The story of Alfie in The Underwater Fancy-dress Parade grew out of a conversation with a friend. Over a Mexican dinner, she told me about her little nephew, who was petrified of cats. On nights when he stayed over at her house, he’d have to tiptoe past her cat on the way to the bathroom. From across the hall, she’d hear him whisper to himself, ‘Be brave, Saul! Be brave!’
That struck me as such a perfect and tender moment — such a vivid illustration of childhood fears that are both tiny and huge, and often invisible to adults. And from that moment I wanted to write a book that said to kids, ‘You are not alone in your fears. And they won’t always be with you. I promise.’ I wanted children to know that, with time and love and space to grow, anxieties fade. Fear melts away — sometimes all at once, sometimes drop by drop.
Saul gave me the sensibility of Alfie’s character, but a big part of the story came from Allison, the incredibly talented illustrator. Before the words were ever written, we had been dreaming about collaborating on a picture book. I knew from her brilliant cover designs (and her extensive collection of indoor plants!) that she loved to draw things from the natural world, so I wanted to write a story that gave her the space to do this properly.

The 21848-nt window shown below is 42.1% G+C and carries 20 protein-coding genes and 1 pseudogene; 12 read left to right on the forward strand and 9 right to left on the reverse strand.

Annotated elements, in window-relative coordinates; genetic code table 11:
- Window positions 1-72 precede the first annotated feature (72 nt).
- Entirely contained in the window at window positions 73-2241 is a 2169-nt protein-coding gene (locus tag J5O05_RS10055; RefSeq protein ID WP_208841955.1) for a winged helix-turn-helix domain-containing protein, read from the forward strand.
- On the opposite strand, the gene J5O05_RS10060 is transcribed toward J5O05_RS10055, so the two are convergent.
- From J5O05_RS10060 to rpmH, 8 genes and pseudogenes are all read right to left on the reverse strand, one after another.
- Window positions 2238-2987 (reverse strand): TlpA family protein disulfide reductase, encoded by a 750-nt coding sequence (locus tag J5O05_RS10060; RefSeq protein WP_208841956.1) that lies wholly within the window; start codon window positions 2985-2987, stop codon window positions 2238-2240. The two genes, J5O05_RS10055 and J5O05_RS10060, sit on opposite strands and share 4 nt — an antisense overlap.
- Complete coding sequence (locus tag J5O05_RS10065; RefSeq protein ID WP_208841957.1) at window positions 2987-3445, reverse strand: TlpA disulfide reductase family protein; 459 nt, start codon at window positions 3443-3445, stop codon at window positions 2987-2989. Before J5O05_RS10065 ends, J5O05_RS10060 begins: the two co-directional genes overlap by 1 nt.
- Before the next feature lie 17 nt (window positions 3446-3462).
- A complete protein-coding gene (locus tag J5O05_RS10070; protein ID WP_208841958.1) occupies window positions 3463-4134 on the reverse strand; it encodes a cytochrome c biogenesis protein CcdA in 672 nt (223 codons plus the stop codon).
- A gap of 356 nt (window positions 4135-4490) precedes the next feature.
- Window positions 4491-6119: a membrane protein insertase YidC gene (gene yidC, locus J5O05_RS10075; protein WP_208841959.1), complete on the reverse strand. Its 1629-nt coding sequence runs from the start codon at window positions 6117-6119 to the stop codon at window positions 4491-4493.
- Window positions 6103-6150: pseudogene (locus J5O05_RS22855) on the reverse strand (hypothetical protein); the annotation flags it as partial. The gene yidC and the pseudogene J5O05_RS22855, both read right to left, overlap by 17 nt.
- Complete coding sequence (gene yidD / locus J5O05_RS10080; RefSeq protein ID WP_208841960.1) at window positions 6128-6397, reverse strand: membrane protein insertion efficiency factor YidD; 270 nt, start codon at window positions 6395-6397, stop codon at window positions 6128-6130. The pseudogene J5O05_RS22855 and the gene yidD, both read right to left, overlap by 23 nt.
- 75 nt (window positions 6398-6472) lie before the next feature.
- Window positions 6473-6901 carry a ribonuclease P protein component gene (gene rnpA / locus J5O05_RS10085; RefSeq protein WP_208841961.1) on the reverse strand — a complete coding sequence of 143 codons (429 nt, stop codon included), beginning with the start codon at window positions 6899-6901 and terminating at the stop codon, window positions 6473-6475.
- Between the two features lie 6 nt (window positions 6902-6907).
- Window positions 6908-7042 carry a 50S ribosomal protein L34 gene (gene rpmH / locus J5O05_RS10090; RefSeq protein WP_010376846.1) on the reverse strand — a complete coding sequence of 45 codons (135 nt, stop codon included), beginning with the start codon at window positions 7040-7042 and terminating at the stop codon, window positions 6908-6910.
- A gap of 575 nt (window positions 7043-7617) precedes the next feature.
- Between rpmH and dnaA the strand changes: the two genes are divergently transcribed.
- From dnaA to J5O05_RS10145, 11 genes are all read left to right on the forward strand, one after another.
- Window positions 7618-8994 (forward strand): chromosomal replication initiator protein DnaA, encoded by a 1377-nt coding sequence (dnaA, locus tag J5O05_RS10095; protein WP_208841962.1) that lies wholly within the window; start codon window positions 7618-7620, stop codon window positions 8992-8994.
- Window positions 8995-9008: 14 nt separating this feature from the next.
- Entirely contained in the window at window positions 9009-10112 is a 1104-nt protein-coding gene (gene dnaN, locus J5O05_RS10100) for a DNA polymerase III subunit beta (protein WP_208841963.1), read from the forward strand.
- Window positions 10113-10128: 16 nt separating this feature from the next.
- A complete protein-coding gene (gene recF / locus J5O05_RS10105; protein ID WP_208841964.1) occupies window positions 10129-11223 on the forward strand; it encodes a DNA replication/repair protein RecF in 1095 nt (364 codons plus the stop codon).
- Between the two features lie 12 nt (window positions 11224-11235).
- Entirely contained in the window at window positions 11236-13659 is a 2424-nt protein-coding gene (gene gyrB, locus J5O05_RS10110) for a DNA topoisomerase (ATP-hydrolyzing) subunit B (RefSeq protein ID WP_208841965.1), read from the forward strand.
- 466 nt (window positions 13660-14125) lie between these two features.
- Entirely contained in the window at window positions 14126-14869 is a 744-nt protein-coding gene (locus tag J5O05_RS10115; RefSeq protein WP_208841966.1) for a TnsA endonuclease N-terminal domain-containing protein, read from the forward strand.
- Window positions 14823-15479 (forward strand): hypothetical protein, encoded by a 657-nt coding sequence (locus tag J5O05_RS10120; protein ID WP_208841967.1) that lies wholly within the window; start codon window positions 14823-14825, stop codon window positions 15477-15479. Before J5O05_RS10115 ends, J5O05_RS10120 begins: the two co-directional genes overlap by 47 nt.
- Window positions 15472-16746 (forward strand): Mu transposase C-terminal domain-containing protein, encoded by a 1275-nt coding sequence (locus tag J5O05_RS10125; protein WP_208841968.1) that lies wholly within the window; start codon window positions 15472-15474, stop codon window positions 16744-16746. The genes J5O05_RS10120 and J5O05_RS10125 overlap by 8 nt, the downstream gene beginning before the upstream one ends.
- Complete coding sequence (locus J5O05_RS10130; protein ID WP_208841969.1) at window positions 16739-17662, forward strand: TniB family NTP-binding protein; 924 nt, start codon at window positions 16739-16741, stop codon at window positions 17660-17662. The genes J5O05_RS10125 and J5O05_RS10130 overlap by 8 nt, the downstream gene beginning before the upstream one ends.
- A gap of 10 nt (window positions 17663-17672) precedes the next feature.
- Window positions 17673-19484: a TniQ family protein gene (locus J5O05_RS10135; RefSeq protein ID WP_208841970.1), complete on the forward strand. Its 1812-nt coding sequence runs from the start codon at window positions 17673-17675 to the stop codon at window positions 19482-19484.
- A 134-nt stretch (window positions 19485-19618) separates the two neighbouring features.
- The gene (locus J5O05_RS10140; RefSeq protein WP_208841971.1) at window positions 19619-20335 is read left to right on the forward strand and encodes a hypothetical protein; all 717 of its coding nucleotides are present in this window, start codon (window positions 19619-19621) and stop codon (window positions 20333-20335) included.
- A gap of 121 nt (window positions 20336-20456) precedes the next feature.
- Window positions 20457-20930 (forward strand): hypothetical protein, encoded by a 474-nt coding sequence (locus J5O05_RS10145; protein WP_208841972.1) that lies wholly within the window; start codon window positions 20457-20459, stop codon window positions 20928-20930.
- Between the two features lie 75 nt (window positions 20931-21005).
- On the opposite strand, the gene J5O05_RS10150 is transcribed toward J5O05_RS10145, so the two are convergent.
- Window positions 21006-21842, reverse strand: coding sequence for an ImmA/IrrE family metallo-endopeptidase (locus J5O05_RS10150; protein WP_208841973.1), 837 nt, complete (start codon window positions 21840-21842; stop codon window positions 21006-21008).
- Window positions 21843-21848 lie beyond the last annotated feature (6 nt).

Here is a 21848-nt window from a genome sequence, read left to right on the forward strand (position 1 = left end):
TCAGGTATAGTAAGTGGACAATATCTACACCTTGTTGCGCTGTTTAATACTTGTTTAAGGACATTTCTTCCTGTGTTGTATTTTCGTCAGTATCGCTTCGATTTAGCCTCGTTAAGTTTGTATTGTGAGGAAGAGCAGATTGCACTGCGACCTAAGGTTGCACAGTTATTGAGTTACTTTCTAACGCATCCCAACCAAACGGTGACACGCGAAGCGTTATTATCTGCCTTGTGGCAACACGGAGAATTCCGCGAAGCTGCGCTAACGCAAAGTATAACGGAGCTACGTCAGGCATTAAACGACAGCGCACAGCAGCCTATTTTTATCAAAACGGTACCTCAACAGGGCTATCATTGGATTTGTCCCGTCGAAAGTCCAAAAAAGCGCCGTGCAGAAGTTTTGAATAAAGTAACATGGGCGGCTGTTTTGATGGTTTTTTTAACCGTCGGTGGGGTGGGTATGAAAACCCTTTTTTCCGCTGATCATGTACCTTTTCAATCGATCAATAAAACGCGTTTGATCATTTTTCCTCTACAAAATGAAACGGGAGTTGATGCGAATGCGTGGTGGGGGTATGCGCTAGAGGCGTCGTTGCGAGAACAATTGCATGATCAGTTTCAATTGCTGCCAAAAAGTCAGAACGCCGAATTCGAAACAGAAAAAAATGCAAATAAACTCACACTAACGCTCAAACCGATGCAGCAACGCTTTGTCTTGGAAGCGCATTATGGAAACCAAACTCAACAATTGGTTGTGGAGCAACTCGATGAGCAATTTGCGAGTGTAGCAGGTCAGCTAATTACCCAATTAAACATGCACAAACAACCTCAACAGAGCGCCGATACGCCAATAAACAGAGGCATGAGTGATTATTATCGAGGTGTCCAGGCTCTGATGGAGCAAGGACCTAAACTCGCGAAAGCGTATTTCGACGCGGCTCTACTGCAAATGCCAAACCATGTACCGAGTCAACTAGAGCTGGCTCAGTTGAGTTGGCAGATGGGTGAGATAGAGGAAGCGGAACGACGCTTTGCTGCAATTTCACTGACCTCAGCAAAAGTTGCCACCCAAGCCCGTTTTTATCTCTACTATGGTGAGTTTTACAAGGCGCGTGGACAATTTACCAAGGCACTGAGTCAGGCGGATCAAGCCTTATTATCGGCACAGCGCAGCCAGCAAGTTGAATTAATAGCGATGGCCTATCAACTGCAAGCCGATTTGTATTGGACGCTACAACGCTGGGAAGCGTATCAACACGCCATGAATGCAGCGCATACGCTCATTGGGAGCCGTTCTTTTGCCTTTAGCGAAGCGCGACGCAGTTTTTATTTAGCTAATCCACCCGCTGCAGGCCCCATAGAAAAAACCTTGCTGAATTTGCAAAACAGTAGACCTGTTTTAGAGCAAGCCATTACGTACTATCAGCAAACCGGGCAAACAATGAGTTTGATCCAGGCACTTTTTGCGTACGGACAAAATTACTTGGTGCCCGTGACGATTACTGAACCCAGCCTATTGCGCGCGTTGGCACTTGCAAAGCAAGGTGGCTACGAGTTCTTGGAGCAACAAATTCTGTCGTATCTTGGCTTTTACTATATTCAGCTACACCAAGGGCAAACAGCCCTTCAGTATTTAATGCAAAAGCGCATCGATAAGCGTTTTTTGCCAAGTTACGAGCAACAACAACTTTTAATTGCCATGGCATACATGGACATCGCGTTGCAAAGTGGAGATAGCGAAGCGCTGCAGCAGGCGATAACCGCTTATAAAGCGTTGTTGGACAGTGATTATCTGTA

One day she mentioned that she’d always wanted to illustrate sea creatures, inspired by her childhood spent wading through rock pools on Groote Eylandt in the Gulf of Carpentaria. Suddenly, I had a plot: Alfie takes a trip to the aquarium, which (while not quite as exotic!) gave her that chance, and gave me a resolution to an idea that had been swimming around in my head.
With the character, conflict, action and setting in place, the manuscript came together with rare ease. But it didn’t really come alive until I saw Allison’s beautiful illustrations. With the limited three-colour palette and her stunning choice of colours, the pictures feel both vintage and modern, classic and new. The details are exquisite, from the family photo on the living-room wall, to the lassos being twirled on Alfie’s cowboy wallpaper, to the potpourri of sea life.
As the deadline approached, Al and I worked intensely, back and forth, every day for a month to make sure the final art was all that we’d hoped. Those were such golden and creative days of hours-long phone calls and late-night emails as her illustrations evolved and evolved, ever more beautiful. I can’t express how magical it felt to watch my words grow into something so perfect and tender. It was like having my own creative genie, granting wish after wish that I didn’t even know I had inside me.
It’s my deepest hope that our book finds its way into the hands of the real-life Alfies out there – those kids who are shy, or introverted, or sometimes have bad feelings that they can’t articulate or shrug off easily. I hope that it can provide comfort and self-acceptance, just when it’s needed most. I hope it brings others the joy and wonder that it has given to me.